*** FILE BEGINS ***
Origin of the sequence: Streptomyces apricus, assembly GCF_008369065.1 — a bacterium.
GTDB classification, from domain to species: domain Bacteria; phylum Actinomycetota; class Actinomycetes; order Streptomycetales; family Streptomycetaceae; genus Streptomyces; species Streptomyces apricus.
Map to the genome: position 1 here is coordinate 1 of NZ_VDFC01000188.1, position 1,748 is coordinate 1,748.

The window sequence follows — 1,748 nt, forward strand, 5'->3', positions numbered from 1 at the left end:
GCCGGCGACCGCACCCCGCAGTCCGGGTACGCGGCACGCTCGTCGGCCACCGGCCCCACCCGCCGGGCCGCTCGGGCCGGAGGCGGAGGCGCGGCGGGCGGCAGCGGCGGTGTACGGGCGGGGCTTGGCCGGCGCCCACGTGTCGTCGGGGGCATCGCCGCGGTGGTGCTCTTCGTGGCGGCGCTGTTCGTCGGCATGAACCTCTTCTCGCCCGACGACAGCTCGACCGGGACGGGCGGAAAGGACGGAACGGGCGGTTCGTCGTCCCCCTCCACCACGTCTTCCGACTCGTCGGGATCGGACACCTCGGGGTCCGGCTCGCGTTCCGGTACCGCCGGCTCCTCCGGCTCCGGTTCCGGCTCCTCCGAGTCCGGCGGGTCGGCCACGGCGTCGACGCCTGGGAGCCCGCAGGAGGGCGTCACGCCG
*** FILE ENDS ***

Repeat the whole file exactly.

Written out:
Origin of the sequence: Streptomyces apricus, assembly GCF_008369065.1 — a bacterium.
GTDB classification, from domain to species: domain Bacteria; phylum Actinomycetota; class Actinomycetes; order Streptomycetales; family Streptomycetaceae; genus Streptomyces; species Streptomyces apricus.
Map to the genome: position 1 here is coordinate 1 of NZ_VDFC01000188.1, position 1,748 is coordinate 1,748.

The window sequence follows — 1,748 nt, forward strand, 5'->3', positions numbered from 1 at the left end:
GCCGGCGACCGCACCCCGCAGTCCGGGTACGCGGCACGCTCGTCGGCCACCGGCCCCACCCGCCGGGCCGCTCGGGCCGGAGGCGGAGGCGCGGCGGGCGGCAGCGGCGGTGTACGGGCGGGGCTTGGCCGGCGCCCACGTGTCGTCGGGGGCATCGCCGCGGTGGTGCTCTTCGTGGCGGCGCTGTTCGTCGGCATGAACCTCTTCTCGCCCGACGACAGCTCGACCGGGACGGGCGGAAAGGACGGAACGGGCGGTTCGTCGTCCCCCTCCACCACGTCTTCCGACTCGTCGGGATCGGACACCTCGGGGTCCGGCTCGCGTTCCGGTACCGCCGGCTCCTCCGGCTCCGGTTCCGGCTCCTCCGAGTCCGGCGGGTCGGCCACGGCGTCGACGCCTGGGAGCCCGCAGGAGGGCGTCACGCCG